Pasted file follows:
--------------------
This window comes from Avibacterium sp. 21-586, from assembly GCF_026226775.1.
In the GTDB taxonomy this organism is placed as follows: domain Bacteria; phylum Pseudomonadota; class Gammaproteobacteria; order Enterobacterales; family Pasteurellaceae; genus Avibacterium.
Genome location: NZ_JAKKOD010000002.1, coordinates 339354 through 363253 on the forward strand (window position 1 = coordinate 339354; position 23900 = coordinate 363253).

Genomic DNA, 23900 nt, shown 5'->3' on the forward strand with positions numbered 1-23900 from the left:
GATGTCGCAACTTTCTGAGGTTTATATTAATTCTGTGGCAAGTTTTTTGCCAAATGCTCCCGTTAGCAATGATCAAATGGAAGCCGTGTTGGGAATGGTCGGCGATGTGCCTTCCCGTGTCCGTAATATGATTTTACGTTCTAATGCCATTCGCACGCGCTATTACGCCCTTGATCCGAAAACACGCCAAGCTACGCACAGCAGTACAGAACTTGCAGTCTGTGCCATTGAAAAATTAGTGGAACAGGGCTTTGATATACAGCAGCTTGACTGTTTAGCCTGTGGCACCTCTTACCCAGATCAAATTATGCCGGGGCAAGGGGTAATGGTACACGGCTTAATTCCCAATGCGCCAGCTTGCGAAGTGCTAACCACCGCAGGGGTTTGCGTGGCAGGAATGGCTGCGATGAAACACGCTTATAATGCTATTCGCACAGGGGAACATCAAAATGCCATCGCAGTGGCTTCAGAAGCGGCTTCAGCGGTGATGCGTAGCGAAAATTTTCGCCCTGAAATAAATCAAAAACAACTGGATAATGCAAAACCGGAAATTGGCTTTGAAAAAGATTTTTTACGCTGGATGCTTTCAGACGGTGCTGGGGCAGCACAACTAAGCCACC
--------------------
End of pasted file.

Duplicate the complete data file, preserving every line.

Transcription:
This window comes from Avibacterium sp. 21-586, from assembly GCF_026226775.1.
In the GTDB taxonomy this organism is placed as follows: domain Bacteria; phylum Pseudomonadota; class Gammaproteobacteria; order Enterobacterales; family Pasteurellaceae; genus Avibacterium.
Genome location: NZ_JAKKOD010000002.1, coordinates 339354 through 363253 on the forward strand (window position 1 = coordinate 339354; position 23900 = coordinate 363253).

Genomic DNA, 23900 nt, shown 5'->3' on the forward strand with positions numbered 1-23900 from the left:
GATGTCGCAACTTTCTGAGGTTTATATTAATTCTGTGGCAAGTTTTTTGCCAAATGCTCCCGTTAGCAATGATCAAATGGAAGCCGTGTTGGGAATGGTCGGCGATGTGCCTTCCCGTGTCCGTAATATGATTTTACGTTCTAATGCCATTCGCACGCGCTATTACGCCCTTGATCCGAAAACACGCCAAGCTACGCACAGCAGTACAGAACTTGCAGTCTGTGCCATTGAAAAATTAGTGGAACAGGGCTTTGATATACAGCAGCTTGACTGTTTAGCCTGTGGCACCTCTTACCCAGATCAAATTATGCCGGGGCAAGGGGTAATGGTACACGGCTTAATTCCCAATGCGCCAGCTTGCGAAGTGCTAACCACCGCAGGGGTTTGCGTGGCAGGAATGGCTGCGATGAAACACGCTTATAATGCTATTCGCACAGGGGAACATCAAAATGCCATCGCAGTGGCTTCAGAAGCGGCTTCAGCGGTGATGCGTAGCGAAAATTTTCGCCCTGAAATAAATCAAAAACAACTGGATAATGCAAAACCGGAAATTGGCTTTGAAAAAGATTTTTTACGCTGGATGCTTTCAGACGGTGCTGGGGCAGCACAACTAAGCCACC